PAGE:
One thing that i want to do is visit new England in the fall, if i do it traveling north, I'm heading for Canada towards winter, so i guess i need to be heading south.

How much planning do you advise?

Terry
Terry
We travel 6 to 8k miles every year, throughout the south and southwest, for 3-4 months each winter, and have for 10+ winters.
We never plan or make reservations, we "wing it"!
That's not "advice" just what we do.
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Old 07-03-2013, 01:31 PM   #10
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Quote:
Originally Posted by MSHappyCampers View Post
Hi Terry! When we take a long trip we pretty much take it one day at a time. We never know how long it will take to see everything we want to see at one location. Of course you can only do that if there is no time limitation. In our case we are retired and can stay gone as long as we want.

When we are ready to leave a location we decide where the next stay will be and make reservations there. Works for us!

Good luck, happy trails, and God bless!
Thankyou, and that sounds like my kind of trip, we are in no rush, I will be semi-retired and only do part time work when i have to leave the US for the 3 month period. We are looking at spending a couple of weeks in each location we stop, relaxing and exploring
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Old 07-03-2013, 02:34 PM   #11
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Hi Terry,
Hope you enjoy your travels. I would plan to go slow and not overtire yourself. It is a change driving a large vehicle on the wrong side of the road unless you have had experience before.
I would recommend some general planning but stay very flexible. You know how much time you have available and what you most want to do. Plan out a general route that allows time to cover that. I would recommend following the 2-2-2 plan. That plan is drive no more than 200 miles per day, plan to arrive at 2pm or earlier so that you have more likelihood of finding a campsite and time to set up in the daylight and relax and enjoy the rest of the day. Stay at least 2 days in each location so you have at least one day of down time before you have to drive the MH again.
If your time frame and distances to desired locations don't accomodate that, consider scaling back where you are going so that you can enjoy, relax and maybe come again sometime. If you have all the time in the world, WONDERFUL.
This is what we do when traveling, we don't make our reservations in advance unless we are going to a popular site in high season (almost never.) However, about 2-3 hours before arrival (which should still be early in the day and in fact not long after we leave if we are on the 2-2-2 plan) we decide where it looks like we will want to stay along our proposed route. Smart phone apps are really useful. Allstays and Good Sam are our favorites. I usually look at both. I frequently will check this out discussing with my husband while he is driving. I call and make the reservations, confirm directions, etc. This is important because they may tell you things different than the mapping program based on local construction or traffic patterns. If you are towing once you are set up, you can unhook the car and begin driving around seeing the local sites or activities of the area.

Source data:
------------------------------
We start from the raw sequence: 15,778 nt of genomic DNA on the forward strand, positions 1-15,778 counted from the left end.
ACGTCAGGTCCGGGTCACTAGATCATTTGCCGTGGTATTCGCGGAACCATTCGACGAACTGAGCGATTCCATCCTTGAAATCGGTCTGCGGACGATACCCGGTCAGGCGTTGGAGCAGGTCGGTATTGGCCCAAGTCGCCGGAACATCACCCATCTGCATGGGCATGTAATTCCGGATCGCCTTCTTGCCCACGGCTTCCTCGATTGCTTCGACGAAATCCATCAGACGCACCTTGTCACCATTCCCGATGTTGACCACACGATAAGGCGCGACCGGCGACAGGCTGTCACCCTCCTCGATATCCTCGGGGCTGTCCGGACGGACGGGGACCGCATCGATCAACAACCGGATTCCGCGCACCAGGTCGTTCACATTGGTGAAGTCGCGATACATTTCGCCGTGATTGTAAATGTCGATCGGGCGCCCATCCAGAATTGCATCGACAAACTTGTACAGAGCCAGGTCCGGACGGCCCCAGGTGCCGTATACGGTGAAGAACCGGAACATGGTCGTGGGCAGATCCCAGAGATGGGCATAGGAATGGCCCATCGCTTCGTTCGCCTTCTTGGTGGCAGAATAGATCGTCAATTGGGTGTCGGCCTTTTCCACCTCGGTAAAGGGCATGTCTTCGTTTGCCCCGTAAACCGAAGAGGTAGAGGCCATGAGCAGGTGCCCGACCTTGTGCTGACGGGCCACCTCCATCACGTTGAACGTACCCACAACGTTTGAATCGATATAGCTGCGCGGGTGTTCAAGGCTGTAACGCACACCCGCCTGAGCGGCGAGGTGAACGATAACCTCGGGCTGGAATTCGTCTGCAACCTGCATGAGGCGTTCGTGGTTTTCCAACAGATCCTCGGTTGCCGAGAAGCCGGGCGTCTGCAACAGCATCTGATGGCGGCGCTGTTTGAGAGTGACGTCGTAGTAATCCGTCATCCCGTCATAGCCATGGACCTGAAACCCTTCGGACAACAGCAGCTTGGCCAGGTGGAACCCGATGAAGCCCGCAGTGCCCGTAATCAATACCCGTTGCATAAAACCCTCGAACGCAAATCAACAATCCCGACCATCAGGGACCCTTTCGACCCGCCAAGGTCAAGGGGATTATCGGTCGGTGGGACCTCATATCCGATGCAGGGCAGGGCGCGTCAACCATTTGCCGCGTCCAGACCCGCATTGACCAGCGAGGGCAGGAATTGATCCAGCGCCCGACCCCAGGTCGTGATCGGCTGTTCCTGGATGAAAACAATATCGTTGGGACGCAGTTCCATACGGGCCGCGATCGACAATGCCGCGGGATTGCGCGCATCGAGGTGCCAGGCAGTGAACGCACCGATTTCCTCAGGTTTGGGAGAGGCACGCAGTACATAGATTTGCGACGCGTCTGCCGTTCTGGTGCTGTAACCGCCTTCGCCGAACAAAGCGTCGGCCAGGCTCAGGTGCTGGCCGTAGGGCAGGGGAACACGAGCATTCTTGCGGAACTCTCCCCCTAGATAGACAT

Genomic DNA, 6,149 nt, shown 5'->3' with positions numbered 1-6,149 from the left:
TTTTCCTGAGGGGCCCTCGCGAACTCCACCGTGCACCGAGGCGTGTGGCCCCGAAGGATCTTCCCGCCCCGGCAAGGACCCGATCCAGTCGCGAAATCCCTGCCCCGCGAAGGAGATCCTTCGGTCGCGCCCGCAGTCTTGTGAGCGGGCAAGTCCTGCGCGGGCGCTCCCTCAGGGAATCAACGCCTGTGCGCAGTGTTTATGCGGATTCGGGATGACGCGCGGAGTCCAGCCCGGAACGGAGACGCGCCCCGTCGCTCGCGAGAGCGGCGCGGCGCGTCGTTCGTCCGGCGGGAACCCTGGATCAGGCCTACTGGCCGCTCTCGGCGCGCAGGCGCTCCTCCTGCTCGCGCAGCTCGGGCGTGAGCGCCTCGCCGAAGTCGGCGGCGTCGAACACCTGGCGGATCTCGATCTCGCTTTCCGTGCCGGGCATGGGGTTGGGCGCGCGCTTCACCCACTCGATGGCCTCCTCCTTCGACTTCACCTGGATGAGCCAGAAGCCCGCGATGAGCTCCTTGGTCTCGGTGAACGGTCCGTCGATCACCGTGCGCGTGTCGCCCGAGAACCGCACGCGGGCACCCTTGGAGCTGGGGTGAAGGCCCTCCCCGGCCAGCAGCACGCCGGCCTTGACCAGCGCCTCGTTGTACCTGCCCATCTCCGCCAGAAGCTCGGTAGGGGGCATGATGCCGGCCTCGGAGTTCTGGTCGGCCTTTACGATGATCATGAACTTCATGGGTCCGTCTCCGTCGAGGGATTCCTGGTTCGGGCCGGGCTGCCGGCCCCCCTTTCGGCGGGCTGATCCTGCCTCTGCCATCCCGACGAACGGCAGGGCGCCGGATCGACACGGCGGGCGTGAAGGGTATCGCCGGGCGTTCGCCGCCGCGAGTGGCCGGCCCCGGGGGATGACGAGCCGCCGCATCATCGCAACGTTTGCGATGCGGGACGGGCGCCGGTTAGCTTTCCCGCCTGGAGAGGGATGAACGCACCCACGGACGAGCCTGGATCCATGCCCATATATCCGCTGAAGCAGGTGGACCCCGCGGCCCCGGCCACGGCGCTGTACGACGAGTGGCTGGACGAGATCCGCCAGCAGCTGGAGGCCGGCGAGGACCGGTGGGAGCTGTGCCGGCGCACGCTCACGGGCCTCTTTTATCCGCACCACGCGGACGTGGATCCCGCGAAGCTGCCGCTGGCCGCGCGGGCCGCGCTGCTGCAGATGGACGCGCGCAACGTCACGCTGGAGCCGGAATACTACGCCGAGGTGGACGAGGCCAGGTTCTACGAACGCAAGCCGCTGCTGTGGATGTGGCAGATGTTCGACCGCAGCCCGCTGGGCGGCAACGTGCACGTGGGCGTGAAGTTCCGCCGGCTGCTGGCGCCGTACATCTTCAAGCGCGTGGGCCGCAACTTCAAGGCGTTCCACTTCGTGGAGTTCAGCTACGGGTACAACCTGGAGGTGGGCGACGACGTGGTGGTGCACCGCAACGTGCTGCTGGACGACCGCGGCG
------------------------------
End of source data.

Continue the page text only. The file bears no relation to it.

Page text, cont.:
On the routes to choose while planning your trip, if you must cover some distance you may want to stick to the freeways and major highways, particularly 4 lane divided ones. But if you have time to drive and relax, the scenic byways are what we enjoy most, and very nice if you have the large view front windshield of a class A MH. However, here it is best to have an RV GPS planning system that can take into account the heighth and length of your motor home plus tow if any, as you can run into roads that will not be passable and there may not be an adequate turn around spot. Since you are visiting from the UK, I assume you will not have a large amount of baggage to haul with you and you will probably best be served with a smaller MH which will be easier to manage and more accessible to camping sites. Get one small enough and you could use it almost like a big car. smile. I know of some Canadians who did just that, it was not a class A, however.
That's as much as I can say without knowing more about your situation.
Irene
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Old 07-03-2013, 02:43 PM   #12
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Going to New England in the fall requires some planning because everybody else is going there too. They are called leaf peepers.

So it is best if you have some reservations during that time. There aren't all that many campgrounds in the northeast. Be aware they usually close for the winter so do some planning for that trip.

We've hit all the lower 48 states and it's extremely rare for us to make any reservations. I'll call ahead the day before as we usually know where we will go tomorrow but I don't make reservations, I just ask if there will be space available. That way we can do anything we want without any obligations to an RV park.
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Old 07-03-2013, 05:34 PM   #13
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Planning depends on where your going and what time of year. We planned this trip where we fish for salmon on the Pacific. Without the planning our ocean front spot where we can watch the fishermen coming in and walk to our boat just wouldn't have happened. On the other hand, our trip down the Oregon coast in April was totally unplanned. But, it was early in the year and we could pick our spots. After you've done this a few times you'll know whether you should be planning things out ahead of time or not. Good luck and safe travels!!
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Old 07-04-2013, 12:27 PM   #14
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Guess I'm gonna be a leaf peeper at some stage then :-)